For Catalan independence

October 3, 2017

MARXISTS ARE internationalists, not nationalists. The classic revolutionary socialist position on nationalism is to defend the right of nations to self-determination while simultaneously encouraging solidarity among working people of all nations.

This means that socialists support mass independence movements that legitimately aim to throw off imperial subjugation and repression. But it also means discouraging identification by the working majority with the national bosses, who often use nationalism as a means for increasing their own share of capitalist profit, without regard for substantially improving the economic condition of workers.

Lenin clarified that the right to self-determination and the call for national independence are political demands--not economic or cultural demands. Marxist internationalists stand for economic equality among all citizens and therefore do not sympathize with the nationalist bosses' cries for more profit to flow into their privately owned capitalist enterprises or to line their personal pockets.

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Marxist internationalists also stand for human culture, one that comprises a diversity of local and regional customs and practices, and which does not champion one culture over another simply because it is "French," "Sunni" or "Deep South."

While it is not my place as a North American revolutionary socialist to tell Catalans how to vote on the independence question--my place is to defend their right to self-determination--I believe that revolutionary socialists should not only support Catalunya's right to self-determination, but that we should also favor a vote for Catalan independence.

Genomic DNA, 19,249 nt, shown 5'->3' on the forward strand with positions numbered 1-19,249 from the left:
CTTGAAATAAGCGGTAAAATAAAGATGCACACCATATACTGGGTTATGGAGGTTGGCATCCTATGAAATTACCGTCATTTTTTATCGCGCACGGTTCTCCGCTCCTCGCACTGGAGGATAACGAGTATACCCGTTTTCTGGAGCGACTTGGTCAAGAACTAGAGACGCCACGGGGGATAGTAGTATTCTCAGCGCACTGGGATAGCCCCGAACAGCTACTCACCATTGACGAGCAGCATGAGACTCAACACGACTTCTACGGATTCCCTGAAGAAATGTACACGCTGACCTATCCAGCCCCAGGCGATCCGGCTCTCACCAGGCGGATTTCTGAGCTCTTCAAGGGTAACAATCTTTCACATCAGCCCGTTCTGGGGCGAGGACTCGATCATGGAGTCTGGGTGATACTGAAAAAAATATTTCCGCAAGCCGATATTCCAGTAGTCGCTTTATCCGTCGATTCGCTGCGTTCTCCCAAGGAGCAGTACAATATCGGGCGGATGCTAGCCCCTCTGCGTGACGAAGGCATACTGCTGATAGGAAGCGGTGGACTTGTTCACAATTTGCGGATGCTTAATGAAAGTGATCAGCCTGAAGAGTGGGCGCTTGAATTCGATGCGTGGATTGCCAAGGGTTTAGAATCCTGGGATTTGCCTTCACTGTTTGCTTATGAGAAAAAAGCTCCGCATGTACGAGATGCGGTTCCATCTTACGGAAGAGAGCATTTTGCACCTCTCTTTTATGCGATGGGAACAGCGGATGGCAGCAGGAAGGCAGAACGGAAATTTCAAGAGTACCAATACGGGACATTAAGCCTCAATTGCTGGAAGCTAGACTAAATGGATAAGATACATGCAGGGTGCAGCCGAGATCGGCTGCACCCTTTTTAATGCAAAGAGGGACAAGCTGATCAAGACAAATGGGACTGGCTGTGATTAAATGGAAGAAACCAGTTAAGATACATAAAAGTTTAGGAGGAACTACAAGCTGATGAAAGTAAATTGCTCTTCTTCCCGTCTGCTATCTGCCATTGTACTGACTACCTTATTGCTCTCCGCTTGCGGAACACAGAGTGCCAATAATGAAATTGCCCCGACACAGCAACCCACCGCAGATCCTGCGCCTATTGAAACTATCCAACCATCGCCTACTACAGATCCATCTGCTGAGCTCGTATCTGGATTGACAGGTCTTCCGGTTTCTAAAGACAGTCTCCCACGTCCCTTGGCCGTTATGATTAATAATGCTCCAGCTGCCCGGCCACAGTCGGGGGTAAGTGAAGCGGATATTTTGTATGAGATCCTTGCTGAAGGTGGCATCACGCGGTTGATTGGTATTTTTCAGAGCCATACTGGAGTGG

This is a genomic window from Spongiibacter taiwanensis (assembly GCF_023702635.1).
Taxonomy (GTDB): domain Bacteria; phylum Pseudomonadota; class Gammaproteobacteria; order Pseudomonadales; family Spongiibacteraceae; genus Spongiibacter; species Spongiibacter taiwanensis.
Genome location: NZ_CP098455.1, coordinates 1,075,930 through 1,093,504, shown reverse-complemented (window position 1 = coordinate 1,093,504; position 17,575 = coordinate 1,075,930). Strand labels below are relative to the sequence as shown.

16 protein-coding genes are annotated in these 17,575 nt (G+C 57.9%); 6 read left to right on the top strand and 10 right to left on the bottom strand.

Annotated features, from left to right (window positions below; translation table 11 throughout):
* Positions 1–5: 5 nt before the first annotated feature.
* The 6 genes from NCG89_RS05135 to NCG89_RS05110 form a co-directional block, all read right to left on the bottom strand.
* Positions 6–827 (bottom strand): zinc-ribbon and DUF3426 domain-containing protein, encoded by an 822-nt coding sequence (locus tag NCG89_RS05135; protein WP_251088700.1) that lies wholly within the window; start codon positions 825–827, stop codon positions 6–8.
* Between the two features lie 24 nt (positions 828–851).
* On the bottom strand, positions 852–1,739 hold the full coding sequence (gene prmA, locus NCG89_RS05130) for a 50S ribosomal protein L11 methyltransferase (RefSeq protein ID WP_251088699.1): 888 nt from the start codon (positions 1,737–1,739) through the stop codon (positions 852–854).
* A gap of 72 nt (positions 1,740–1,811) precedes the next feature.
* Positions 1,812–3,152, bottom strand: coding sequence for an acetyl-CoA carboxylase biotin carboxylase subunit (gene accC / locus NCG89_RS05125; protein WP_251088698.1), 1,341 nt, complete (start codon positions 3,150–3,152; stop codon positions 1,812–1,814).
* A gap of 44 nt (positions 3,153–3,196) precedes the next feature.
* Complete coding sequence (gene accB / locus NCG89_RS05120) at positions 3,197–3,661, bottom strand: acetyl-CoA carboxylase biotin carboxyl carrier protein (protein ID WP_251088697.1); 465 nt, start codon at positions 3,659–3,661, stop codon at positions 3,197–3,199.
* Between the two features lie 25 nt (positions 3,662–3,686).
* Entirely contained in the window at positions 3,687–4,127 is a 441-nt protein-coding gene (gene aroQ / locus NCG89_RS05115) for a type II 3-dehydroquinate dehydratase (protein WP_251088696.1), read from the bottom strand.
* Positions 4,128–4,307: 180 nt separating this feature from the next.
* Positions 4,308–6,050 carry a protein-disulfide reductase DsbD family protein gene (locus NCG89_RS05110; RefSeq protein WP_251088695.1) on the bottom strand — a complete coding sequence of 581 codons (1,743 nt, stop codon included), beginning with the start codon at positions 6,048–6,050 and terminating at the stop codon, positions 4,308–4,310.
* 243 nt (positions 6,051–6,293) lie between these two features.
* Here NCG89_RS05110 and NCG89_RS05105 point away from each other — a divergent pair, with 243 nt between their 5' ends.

If I were a Catalan socialist, therefore, I would argue for a pro-independence vote--not because I want to see Catalan capitalists get richer or because I prize Catalan culture over Andalusian or Basque cultures, but because the Spanish state has systematically restricted Catalan autonomy and forcibly repressed its main institutions of self-government, including the Generalitat.

In a word, the Spanish state--materially embodied in the post-Franco Constitution of 1978--refuses Catalunya its historic right to self-determination. And if such were not enough, that same Spanish state is today using violence in an attempt to crush the legitimate exercise of that right.

Readers’ Views welcomes our readers' contributions to discussion and debate about articles we've published and questions facing the left. Opinions expressed in these contributions don't necessarily reflect those of SW.

For more on the Marxist position on nations and the right of self-determination, people can read "Marxism and Nationalism" in the International Socialist Review.
Tom Lewis, Orlando, Florida

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